Autumn at last!
We’re finally getting a taste of some cooler temperatures here in central Florida, so I’m feeling inspired to pull out my Fall-colored papers. This Autumn window card is very similar to one made by Shari Carroll, for the Online Card Class called Insider. Simon Says Stamp’s Flag Card Die makes this card super easy, but there are many different ways to adapt this general design.
I started with a piece of plain white cardstock, cut to 4″ x 5-1/4″. Using a nice, leafy stencil, I blended on a mix of inks in various warm tones. I then cut the “window” out of that piece, as well as a piece of orange cardstock cut to an A2-size card. For this type of card, you want to make sure that your windows line up. I then “sandwiched” a piece of clear acetate between the inked piece and the card-base before gluing everything together.
Because this card has a pretty large window, I wanted to cover up a bit more of the acetate, to allow me more room for a message on the inside, so I die-cut several different large flowers and adhered them to the lower left-hand corner of the card front.
And because these flowers would show through to the other side, I die-cut those very same flowers, flipped them over, and adhered them to the inside of the card, carefully lining each one up. I also decorated each side of the little “tag” that the window die provides. Here’s the inside view:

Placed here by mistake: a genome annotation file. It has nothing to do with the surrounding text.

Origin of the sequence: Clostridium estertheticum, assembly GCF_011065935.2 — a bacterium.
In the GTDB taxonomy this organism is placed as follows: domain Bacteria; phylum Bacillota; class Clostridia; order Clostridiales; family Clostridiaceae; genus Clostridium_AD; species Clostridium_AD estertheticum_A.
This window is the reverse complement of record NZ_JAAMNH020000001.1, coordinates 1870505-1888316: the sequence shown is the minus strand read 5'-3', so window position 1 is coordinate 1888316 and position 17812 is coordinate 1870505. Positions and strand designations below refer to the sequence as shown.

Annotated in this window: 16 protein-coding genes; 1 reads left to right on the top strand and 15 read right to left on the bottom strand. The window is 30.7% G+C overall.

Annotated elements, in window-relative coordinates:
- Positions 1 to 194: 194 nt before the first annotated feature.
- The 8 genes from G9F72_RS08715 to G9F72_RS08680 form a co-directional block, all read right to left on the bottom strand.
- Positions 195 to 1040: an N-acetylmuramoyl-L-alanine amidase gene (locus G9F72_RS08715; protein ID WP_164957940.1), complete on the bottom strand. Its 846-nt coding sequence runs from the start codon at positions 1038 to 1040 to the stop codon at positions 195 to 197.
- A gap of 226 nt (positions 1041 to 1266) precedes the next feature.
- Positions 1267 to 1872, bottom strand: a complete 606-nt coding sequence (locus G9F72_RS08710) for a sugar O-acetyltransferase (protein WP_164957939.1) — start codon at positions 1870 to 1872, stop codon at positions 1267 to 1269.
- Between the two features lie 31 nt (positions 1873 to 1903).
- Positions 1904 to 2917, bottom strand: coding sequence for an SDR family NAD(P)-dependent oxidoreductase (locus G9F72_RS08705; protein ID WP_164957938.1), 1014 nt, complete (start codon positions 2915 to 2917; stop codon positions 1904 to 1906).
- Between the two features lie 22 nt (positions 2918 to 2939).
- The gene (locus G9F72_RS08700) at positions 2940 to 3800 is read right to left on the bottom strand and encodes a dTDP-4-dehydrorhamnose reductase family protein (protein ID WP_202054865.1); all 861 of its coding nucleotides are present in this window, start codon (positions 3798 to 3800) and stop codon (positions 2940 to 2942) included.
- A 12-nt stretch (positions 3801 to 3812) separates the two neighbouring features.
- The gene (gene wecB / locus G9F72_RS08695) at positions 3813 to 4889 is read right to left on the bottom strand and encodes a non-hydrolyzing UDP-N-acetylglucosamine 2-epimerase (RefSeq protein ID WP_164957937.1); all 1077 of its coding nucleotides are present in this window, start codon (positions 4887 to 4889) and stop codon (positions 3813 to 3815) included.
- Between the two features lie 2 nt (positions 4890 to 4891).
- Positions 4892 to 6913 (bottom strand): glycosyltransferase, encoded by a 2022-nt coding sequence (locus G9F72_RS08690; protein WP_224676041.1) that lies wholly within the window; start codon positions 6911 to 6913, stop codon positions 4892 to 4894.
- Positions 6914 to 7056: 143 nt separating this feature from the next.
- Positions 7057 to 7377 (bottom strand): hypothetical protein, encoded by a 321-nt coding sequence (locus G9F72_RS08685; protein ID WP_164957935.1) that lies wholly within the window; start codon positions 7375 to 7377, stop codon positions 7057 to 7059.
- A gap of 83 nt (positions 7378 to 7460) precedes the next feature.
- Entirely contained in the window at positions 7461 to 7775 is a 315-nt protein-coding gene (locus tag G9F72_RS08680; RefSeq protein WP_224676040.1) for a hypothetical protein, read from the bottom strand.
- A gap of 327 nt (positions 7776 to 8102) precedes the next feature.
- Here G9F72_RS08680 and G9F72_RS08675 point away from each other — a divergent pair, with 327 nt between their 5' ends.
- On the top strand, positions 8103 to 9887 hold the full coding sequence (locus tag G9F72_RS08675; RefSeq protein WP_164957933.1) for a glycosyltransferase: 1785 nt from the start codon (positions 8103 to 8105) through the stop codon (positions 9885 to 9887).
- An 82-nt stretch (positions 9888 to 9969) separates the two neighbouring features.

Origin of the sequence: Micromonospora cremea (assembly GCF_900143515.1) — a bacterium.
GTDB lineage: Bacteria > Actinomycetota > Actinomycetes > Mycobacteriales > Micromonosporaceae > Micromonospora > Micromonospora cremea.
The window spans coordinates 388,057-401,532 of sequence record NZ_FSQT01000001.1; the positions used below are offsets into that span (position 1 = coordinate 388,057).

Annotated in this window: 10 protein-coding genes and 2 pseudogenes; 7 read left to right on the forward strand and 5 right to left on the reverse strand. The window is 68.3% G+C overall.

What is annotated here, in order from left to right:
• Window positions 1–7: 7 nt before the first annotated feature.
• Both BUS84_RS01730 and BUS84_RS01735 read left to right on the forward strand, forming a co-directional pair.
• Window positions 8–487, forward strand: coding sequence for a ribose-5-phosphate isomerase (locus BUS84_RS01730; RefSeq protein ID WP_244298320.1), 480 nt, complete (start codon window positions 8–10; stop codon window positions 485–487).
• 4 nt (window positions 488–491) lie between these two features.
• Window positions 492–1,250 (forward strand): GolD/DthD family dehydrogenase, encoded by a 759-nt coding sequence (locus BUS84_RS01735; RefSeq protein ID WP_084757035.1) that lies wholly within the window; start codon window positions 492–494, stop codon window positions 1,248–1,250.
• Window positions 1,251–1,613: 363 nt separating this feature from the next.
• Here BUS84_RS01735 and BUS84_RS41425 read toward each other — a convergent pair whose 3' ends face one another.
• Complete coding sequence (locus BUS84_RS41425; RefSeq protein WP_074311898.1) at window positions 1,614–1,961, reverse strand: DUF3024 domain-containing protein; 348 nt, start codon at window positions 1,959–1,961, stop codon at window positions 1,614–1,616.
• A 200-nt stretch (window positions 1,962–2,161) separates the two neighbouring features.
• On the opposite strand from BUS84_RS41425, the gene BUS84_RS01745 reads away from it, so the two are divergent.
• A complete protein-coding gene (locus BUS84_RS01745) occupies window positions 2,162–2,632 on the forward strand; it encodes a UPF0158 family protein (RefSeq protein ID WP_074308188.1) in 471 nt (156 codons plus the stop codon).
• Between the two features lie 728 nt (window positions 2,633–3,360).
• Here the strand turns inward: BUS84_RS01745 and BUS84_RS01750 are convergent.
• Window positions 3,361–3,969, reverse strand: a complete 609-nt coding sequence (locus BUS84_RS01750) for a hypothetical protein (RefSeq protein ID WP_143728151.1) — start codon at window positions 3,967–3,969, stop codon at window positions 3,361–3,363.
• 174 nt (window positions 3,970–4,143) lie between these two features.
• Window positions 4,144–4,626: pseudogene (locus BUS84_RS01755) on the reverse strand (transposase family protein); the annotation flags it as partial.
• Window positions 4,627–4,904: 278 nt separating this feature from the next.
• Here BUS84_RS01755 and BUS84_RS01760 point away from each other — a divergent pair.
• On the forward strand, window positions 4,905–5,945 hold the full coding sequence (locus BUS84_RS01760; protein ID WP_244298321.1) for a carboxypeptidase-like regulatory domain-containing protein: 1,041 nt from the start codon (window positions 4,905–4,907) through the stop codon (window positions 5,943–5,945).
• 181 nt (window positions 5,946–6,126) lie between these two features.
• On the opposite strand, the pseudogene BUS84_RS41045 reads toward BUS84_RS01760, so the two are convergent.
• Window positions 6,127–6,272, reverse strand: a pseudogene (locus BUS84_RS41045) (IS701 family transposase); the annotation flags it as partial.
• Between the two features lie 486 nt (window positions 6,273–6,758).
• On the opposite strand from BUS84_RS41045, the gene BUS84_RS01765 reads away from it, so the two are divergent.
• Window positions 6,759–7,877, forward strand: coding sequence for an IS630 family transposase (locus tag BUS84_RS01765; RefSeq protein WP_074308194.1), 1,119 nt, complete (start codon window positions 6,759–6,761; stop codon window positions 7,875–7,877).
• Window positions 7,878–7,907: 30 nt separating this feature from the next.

A Place to Write:
To maximize the amount of space I had for a personal message, I punched out a small envelope from coordinating patterned paper, and attached it to the inside, just below those big die-cut flowers. I will be sticking a tiny note inside it, before it is sent off to its new home. When the card is closed, you really can’t see the envelope. However, it probably wouldn’t matter if some of it peeked through, since the color matches. Another idea for the card would be to create an envelope or pocket on the inside that is actually part of the design, and clearly shows through to the front.
I added lots of teeny-tiny die-cut flowers and leaves to both the front and inside of the card, and I stamped “Smile” on the inside, hidden on the front by the tag. There is a little room at both the top and bottom for more stamping or writing. The inside is a bit “busy”, but I like it. Here’s a side view, so you can really get an idea of how this window thing works:
Some General Tips:
Any large shape die can be used to make a window – try hearts or stars. You can use all sorts of leftover plastic for your window – recycled packaging, or, if you have a laminator, I love to use the leftover clear bits, when I laminate something that doesn’t use up the whole sleeve. Using tape adhesive instead of liquid can help you to avoid glue smearing on your window. If you choose to add elements that will show through on the reverse side, keep in mind that you will need a “mirror image” of that element to apply to the other side. These flowers looked fine when I flipped them over, but a symmetrical design would make this even easier.
Have a totally wonderful, magical day!. 🙂
Supplies: the tiny envelope was made with an old punch, by McGill. The patterned papers are from Stampin’ Up. I’m afraid I didn’t make note of all the colored inks I used, and most of the flowers were cut from various paper scraps from my stash, but here are a few of the key ingredients from today’s card (some affiliate links used – see here for full disclosure. If you make a purchase from these links, it won’t cost you any extra, but I will get a small commission, which will help keep this blog going. Thank you so much! SSS=Simon Says Stamp and AMZ=Amazon.com):